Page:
Formed following David Cameron's desire to leave the EPP, the Conservative group contains parties that follow a broadly eurosceptic line, although to varying extents within the group. The party focuses on promoting inter-governmentalism over supra-nationalism, and pushing for development of free market policies.

President - Jan Zahradil (Czech Republic)

Number of member parties - 17 (plus a number of independent MEPs who have affiliated with the party)

Key parties - Civic Democrats (Czech Republic); Independence Party (Iceland); Law and Justice (Poland); Justice and Development Party (Turkey); Conservative Party (United Kingdom).

Party of the European Left

European Left logo

A group that has been the main vehicle for the "anti-establishment" parties from the left of the political spectrum that have grown up since the eurozone crisis, it also contains some more longstanding parties, such as France's Communist Party and Germany's Left Party. It spans the gauntlet from traditional communist parties through to more ephemeral anti-capitalist and radical groups.

President - Pierre Laurent (France)

Commission President Candidate - Alexis Tsipras (Greece)

Number of member parties - 34

Key parties - Communist Party (France); The Left (Germany); Syriza Coalition (Greece); Left Block (Portugal)

Movement for a Europe of Liberties and Democracy

MELD logo

One of the more stridently eurosceptic groups, it contains parties from the right of the political spectrum that want to see a halt to further European integration. Although it's associated group in the European Parliament - the Europe of Freedom and Democracy Group - contains Ukip MEPs, Ukip is not a member of MELD.

President - Niki Tzavela (Greece)

Number of member parties - 12

Key parties - Danish People's Party (Denmark); True Finns (Finland); Movement for France (France).

European Democratic Party

EDP logo

This small centrist group is one of the most pro-European political parties with many of its member parties pursuing an avowedly federalist agenda. It is based around two of France and Italy's main centre parties, but also attracts a number of independent MEPs, such as Ireland's Marian Harkin.

President - François Bayrou (France) & Francesco Rutelli (Italy)

Commission President Candidate - Officially supporting ALDE candidate Guy Verhofstadt.

Number of member parties - 9 (plus a number of independent MEPs who have affiliated with the party)

Key parties - Democratic Movement (France); Alliance for Italy (Italy); Basque Nationalist Party (Spain)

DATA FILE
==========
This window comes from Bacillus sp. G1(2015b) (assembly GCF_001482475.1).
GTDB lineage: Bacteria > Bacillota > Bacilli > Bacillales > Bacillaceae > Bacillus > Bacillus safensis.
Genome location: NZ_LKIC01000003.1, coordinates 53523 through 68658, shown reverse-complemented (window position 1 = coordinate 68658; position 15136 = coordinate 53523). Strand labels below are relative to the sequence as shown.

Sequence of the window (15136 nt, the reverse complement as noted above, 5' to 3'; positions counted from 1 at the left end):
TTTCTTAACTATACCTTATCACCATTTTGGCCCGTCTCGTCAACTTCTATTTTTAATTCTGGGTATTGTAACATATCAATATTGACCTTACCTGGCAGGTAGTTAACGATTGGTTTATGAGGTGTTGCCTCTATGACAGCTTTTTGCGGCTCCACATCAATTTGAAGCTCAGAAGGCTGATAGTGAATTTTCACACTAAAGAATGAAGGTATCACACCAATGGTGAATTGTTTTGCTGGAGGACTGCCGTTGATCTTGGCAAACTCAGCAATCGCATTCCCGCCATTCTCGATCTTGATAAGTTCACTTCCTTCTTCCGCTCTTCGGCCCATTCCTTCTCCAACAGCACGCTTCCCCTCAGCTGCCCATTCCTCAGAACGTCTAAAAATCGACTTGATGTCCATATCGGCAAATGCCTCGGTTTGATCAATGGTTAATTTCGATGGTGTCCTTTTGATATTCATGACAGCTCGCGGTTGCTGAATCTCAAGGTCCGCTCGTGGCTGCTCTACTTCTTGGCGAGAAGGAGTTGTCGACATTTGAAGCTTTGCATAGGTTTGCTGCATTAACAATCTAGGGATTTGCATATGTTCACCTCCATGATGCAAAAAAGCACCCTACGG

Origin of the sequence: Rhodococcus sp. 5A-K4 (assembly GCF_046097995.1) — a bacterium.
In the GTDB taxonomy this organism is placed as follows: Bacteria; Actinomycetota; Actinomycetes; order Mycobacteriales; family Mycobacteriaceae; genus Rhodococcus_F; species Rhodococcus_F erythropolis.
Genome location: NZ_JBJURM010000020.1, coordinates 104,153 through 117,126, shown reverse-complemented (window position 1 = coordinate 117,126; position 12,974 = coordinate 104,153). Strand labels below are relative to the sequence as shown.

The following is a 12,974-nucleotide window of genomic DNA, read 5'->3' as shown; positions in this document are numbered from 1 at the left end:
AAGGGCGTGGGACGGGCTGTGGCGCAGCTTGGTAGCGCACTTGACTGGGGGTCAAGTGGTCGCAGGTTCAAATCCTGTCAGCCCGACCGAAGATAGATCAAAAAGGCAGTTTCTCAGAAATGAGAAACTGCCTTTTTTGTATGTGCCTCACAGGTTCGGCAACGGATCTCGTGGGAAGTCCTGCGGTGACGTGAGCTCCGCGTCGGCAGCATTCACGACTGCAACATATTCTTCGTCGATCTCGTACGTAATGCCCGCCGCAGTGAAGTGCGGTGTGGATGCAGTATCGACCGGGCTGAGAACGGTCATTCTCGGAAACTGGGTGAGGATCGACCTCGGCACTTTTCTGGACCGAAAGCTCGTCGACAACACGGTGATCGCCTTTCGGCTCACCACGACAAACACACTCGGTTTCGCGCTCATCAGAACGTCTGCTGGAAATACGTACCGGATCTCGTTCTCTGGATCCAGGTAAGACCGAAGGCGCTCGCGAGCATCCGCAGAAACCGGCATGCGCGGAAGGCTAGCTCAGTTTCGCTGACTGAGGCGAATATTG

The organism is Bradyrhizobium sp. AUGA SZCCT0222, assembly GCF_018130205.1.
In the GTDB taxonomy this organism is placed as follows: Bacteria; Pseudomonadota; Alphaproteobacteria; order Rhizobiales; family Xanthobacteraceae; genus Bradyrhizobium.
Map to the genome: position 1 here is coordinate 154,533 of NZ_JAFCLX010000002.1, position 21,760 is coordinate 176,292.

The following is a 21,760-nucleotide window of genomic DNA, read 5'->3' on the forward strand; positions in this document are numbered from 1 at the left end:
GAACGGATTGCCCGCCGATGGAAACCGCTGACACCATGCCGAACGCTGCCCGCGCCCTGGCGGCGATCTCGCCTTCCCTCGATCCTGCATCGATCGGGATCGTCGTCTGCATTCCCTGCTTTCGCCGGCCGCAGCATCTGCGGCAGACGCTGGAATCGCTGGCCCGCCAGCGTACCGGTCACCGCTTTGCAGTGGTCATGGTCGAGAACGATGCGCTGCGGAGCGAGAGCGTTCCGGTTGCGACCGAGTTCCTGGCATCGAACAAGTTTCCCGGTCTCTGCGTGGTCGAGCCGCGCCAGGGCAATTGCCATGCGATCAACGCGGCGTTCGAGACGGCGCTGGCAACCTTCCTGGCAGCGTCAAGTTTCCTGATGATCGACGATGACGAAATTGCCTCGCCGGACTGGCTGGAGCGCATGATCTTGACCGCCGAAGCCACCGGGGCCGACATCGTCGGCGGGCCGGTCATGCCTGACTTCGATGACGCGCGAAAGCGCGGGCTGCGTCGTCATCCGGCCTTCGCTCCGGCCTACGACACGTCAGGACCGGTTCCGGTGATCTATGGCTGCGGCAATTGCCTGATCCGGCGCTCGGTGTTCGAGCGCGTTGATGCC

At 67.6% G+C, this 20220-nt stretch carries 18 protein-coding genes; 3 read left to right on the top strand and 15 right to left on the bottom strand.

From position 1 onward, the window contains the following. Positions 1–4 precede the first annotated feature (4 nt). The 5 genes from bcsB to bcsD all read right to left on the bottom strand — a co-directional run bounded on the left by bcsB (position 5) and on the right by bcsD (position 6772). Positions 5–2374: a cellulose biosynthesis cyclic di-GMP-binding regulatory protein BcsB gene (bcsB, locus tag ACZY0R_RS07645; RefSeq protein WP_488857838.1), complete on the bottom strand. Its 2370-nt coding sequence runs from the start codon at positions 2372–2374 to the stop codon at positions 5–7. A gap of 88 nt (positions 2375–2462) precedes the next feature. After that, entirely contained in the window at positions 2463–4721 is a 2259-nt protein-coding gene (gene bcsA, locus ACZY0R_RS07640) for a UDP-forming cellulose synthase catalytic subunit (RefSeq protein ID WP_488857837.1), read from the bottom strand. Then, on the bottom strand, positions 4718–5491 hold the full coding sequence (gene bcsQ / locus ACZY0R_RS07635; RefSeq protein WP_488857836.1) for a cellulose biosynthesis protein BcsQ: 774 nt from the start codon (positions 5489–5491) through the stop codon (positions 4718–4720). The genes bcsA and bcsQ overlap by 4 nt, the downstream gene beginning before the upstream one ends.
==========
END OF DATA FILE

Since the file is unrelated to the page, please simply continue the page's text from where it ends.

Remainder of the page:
European Free Alliance

EFA logo

It is among this group that you will find most of Europe's parties promoting more autonomy for various regions - stretching from greater devolution to outright independence. The EFA therefore contains the Scottish National Party and Plaid, and also parties pushing for greater self-determination for places as diverse as Catalonia, Cornwall and the Åland Islands.

President - Eric Defoort (Belgium)

Number of member parties - 40

Key parties - New Flemish Alliance (Belgium); Party of the Corsican Nation (France); Plaid Cymru (United Kingdom); Scottish National Party (United Kingdom)

European Alliance for Freedom

EAF logo

Very similarly named to the European Free Alliance, the European Alliance of Freedom is a eurosceptic right-wing group made up of individual members rather than affiliated parties. However this may change in the lead up to the elections with the party being a more formal grouping of various right-wing parties. The group has already expressly banned the more radical parties, such as Hungary's Jobbik or the British National Party from joining the group.

President - Franz Obermayer (Austria)

Number of member parties - No member parties, instead it is made up of individual members

Key parties - Individual members include Marine Le Pen (France - National Front) and Philip Claeys (Belgium - Flemish Interest)

Alliance of European National Movements

AENM logo

Arguably the most right-wing of the European political parties, the AENM is made up of a mixture of parties and individuals. It formerly contained some members of France's Front National, although many have now moved to the more moderate EAF. The BNP's Nick Griffin is the group's current Vice-President, and it follows a eurosceptic and nationalistic line.

President - Bela Kovacs

Number of member parties - 8

Key parties - Jobbik (Hungary); British National Party (United Kingdom)

European Christian Political Movement

ECPM

One of the smallest political groups the it is made up of socially conservative and Christian-influenced groups. It was founded in 2002 but was not formally recognised as a European political party until 2010. Its two MEPs - both of whom come from the Netherlands - are currently divided between the Conservative and Eurosceptic groups.

President - Peter Oestman (Finland)

Number of member parties - 18

Key parties - Christian Union (Netherlands); Christian People's Alliance (United Kingdom)

EU Democrats

EU Democrats

This group describes itself as "Eurorealist", and does not form along left-right lines, and has had members in Eurosceptic political groupings at both ends of the spectrum of the European Parliament. Like some of the other smaller groups, it attracts individual members as well as formal political parties.

President - Patricia McKenna (Ireland)

Number of member parties - 11 plus a number of individual parliamentarians

Key parties - People's Movement Against the EU (Denmark); June List (Sweden)